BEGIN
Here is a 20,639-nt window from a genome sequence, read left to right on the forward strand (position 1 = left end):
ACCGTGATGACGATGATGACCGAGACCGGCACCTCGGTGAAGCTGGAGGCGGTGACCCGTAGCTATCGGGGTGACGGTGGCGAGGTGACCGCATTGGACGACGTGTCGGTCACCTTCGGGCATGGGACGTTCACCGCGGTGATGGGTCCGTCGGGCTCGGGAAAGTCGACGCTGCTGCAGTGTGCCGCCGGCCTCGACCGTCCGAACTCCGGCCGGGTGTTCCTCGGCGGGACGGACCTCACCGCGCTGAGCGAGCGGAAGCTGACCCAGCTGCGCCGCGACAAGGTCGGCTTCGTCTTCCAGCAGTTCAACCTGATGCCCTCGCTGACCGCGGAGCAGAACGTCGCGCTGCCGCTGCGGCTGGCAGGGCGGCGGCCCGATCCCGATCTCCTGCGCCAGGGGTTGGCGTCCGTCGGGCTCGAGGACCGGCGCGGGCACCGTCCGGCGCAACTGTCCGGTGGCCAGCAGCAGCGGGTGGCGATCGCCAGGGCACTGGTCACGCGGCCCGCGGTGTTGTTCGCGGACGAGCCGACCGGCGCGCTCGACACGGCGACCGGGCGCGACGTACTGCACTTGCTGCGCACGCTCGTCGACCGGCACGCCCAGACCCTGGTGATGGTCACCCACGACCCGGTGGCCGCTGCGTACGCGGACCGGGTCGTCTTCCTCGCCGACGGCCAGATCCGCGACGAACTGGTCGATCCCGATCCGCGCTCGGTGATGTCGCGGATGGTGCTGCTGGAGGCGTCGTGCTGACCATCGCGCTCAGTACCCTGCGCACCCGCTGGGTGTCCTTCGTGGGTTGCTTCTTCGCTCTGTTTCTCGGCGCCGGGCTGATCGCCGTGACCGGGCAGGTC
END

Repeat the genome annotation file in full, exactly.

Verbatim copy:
Here is a 20,639-nt window from a genome sequence, read left to right on the forward strand (position 1 = left end):
ACCGTGATGACGATGATGACCGAGACCGGCACCTCGGTGAAGCTGGAGGCGGTGACCCGTAGCTATCGGGGTGACGGTGGCGAGGTGACCGCATTGGACGACGTGTCGGTCACCTTCGGGCATGGGACGTTCACCGCGGTGATGGGTCCGTCGGGCTCGGGAAAGTCGACGCTGCTGCAGTGTGCCGCCGGCCTCGACCGTCCGAACTCCGGCCGGGTGTTCCTCGGCGGGACGGACCTCACCGCGCTGAGCGAGCGGAAGCTGACCCAGCTGCGCCGCGACAAGGTCGGCTTCGTCTTCCAGCAGTTCAACCTGATGCCCTCGCTGACCGCGGAGCAGAACGTCGCGCTGCCGCTGCGGCTGGCAGGGCGGCGGCCCGATCCCGATCTCCTGCGCCAGGGGTTGGCGTCCGTCGGGCTCGAGGACCGGCGCGGGCACCGTCCGGCGCAACTGTCCGGTGGCCAGCAGCAGCGGGTGGCGATCGCCAGGGCACTGGTCACGCGGCCCGCGGTGTTGTTCGCGGACGAGCCGACCGGCGCGCTCGACACGGCGACCGGGCGCGACGTACTGCACTTGCTGCGCACGCTCGTCGACCGGCACGCCCAGACCCTGGTGATGGTCACCCACGACCCGGTGGCCGCTGCGTACGCGGACCGGGTCGTCTTCCTCGCCGACGGCCAGATCCGCGACGAACTGGTCGATCCCGATCCGCGCTCGGTGATGTCGCGGATGGTGCTGCTGGAGGCGTCGTGCTGACCATCGCGCTCAGTACCCTGCGCACCCGCTGGGTGTCCTTCGTGGGTTGCTTCTTCGCTCTGTTTCTCGGCGCCGGGCTGATCGCCGTGACCGGGCAGGTC